As one of the largest and most influential ad networks on the planet, Facebook ads can do a lot for your business. But like any serious Internet marketing campaign, advertising on Facebook is a continuous battle of tweaks and optimization. Fortunately, there are dozens of ways to squeeze every last bit of value out of your ad dollar on Facebook. Below we'll look at four simple performance tweaks anyone can use to improve their Facebook ad campaign in only a few minutes.
The psychological associations between colors and consumer perceptions of product quality are some of the most important elements of any ad campaign. In selecting the perfect shade of blue for their sign-up button, Gmail tried over 50 shades before finding the color that converted best. The psychology of color is something insurance companies take seriously too, and often raise premiums for drivers who opt for "faster" colors like red.
It's not necessary to learn every psychological connection for every color, but it's a good idea to understand the kind of messages you're sending with the colors you use. For instance, darker blues are generally associated with luxurious and expensive products, while lighter blues generally represent freshness or novelty. Red is the most likely to prompt an action. Green is connected with our well-being, and consequently is well suited to healthy or ethical messages. Purple is elegant and feminine, and black is classy and corporate, suggesting an element of formality.
When you're choosing a color, you should try and reinforce whatever message your ad is trying to communicate. If you're selling premium products and emphasizing quality, purple and dark blue might be a good place to begin your color scheme. On the other hand, if you're focusing on raising attention and trying to draw eyes, you'll probably want to start with red.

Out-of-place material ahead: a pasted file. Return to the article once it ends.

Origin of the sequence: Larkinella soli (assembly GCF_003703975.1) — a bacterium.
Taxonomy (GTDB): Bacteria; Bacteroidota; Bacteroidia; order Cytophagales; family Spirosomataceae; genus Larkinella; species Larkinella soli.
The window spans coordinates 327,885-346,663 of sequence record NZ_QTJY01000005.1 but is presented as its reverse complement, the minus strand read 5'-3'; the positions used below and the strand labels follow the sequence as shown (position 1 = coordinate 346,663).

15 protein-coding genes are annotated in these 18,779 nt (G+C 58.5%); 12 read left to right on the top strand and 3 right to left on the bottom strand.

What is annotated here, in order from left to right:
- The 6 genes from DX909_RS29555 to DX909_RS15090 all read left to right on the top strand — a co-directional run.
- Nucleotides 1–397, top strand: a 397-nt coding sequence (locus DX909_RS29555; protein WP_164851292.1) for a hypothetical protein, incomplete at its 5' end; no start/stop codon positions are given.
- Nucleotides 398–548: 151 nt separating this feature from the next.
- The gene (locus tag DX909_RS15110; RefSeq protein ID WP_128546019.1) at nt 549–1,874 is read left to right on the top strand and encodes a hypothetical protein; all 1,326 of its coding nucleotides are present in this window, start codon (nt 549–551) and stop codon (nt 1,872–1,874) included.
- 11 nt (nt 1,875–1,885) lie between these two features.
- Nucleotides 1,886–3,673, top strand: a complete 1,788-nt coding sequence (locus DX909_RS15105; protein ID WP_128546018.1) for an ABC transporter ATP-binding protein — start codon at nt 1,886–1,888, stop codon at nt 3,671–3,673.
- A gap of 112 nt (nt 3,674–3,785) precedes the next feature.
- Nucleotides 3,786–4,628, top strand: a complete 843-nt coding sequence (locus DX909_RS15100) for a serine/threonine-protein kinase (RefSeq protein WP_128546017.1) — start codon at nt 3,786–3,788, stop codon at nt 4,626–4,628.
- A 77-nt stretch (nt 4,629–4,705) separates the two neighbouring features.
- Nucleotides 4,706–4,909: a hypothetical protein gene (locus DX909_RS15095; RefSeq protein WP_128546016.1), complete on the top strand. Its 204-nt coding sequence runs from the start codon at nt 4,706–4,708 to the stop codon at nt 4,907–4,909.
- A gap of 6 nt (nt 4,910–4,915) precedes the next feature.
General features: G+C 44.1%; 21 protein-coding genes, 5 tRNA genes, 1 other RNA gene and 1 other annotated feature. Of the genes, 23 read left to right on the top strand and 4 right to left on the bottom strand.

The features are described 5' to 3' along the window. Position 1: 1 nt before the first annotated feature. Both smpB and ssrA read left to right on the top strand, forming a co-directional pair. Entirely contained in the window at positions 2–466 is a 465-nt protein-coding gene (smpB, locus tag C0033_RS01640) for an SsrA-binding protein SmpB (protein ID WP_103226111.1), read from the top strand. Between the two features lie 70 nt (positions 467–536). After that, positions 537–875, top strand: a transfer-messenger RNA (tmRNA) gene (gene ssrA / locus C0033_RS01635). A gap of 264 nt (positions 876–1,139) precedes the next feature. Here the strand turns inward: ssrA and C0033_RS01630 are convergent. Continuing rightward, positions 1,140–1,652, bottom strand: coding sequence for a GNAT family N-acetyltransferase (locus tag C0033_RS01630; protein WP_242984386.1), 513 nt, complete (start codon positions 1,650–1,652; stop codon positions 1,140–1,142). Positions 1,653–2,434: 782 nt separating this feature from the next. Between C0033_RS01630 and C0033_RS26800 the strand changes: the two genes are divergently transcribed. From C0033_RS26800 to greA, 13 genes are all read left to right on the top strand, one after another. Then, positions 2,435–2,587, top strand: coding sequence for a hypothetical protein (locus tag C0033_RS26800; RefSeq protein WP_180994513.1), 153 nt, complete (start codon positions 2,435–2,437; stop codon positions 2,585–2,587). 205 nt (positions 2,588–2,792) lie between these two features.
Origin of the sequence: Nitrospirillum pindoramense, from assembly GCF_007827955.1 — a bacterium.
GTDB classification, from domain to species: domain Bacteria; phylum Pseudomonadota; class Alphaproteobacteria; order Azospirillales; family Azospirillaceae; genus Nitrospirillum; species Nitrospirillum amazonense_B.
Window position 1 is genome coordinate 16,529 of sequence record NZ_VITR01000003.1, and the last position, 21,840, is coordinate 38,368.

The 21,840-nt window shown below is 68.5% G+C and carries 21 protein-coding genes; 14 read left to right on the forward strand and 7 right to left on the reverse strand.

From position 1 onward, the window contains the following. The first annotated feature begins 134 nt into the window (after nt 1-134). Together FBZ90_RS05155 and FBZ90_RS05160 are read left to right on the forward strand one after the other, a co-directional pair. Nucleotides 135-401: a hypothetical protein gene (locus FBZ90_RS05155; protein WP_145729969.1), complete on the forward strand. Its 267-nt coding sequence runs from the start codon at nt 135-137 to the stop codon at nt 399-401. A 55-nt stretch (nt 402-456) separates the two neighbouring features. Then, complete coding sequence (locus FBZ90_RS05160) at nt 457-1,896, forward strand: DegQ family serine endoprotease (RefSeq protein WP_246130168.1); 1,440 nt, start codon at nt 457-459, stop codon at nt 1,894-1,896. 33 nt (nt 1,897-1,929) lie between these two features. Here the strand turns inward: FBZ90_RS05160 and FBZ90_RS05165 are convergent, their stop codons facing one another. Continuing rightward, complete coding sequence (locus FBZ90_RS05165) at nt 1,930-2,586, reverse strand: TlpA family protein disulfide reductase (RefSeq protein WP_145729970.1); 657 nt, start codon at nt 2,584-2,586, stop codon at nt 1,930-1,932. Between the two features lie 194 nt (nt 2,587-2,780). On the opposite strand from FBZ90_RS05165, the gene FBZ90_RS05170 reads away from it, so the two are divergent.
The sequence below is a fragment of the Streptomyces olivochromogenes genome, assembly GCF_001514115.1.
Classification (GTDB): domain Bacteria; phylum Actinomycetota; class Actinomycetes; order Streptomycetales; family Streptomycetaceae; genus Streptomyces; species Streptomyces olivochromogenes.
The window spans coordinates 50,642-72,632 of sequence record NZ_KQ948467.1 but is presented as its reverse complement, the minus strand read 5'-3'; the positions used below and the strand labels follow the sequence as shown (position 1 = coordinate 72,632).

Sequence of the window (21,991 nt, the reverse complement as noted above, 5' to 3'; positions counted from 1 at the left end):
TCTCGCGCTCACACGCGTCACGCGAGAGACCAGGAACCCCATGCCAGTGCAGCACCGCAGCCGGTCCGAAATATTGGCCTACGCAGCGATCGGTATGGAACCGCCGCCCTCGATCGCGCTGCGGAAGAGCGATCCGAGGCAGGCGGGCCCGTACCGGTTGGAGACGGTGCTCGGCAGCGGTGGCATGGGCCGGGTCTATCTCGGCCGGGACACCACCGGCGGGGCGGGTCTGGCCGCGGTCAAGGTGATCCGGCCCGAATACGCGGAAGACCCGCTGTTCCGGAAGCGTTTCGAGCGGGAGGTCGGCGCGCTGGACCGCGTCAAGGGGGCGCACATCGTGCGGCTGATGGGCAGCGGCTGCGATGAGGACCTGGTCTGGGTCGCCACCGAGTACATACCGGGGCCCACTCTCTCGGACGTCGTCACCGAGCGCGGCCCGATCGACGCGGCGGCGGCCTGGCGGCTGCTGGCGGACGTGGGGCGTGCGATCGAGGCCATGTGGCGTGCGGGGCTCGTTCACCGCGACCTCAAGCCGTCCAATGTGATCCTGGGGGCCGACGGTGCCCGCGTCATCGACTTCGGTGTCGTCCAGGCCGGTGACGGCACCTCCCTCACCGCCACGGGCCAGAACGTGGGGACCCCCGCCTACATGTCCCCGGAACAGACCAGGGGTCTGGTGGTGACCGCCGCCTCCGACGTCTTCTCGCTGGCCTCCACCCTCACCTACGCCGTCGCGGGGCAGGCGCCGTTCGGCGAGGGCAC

Advertising on a social media site means you have to adapt to a very high demand for brevity. You need your language to remain pithy, but without losing any of its authenticity and value. Discard cliché sales phrases and make sure your message can be easily understood with only a glance of attention from the reader. Messages that sound like sales pitches generally fall flat on social media sites, where readers expect more authentic interactions between their friends and fan pages.
There are three main things to tweak about your Facebook ad images: size, color, and relevance. When you're picking an image to use alongside your Facebook ad, the size of the ad you create largely dictates the image that you're able to use. Larger ads that appear in a reader's news feed offer substantially more image space than the much smaller ads that appear in the margins the Facebook page.
Anytime you have the choice, opt for larger images that are more visible than their smaller counterparts. But if you are forced to use a smaller image, remember that you want your image to be recognizable at a glance to overcome its small size. Furthermore, the same rules for the elements of color described above apply to the images you use.
Are the colors in your image consistent with the message you're trying to send? Does your image convey the right message? Irrelevant images will draw clicks, but only from low-value traffic that was more or less tricked into visiting your page. Several studies have found that ads using images of beer can produce phenomenally high click through rates, but come with virtually no conversion.
Hone Your Targeting
For those just starting out with Facebook advertising, the most common mistake is targeting too broad of an audience. Facebook's compelling power for conversions largely originates from the way that Facebook allows advertisers to target highly specific demographics. This targeting includes meticulous details, like the target's native language, workplace, and relationship status.
Depending on the size of the business doing Facebook demographic targeting, the sweet spot for targeting is somewhere between 1,000 and 50,000 people. Fewer than 1,000 and your net may be too small to be worth casting. More than 50,000 people and your net may be too broad to really take advantage of the targeting. If you're having a hard time narrowing your campaign below 50,000 people, consider adding a local or regional element to your targeting.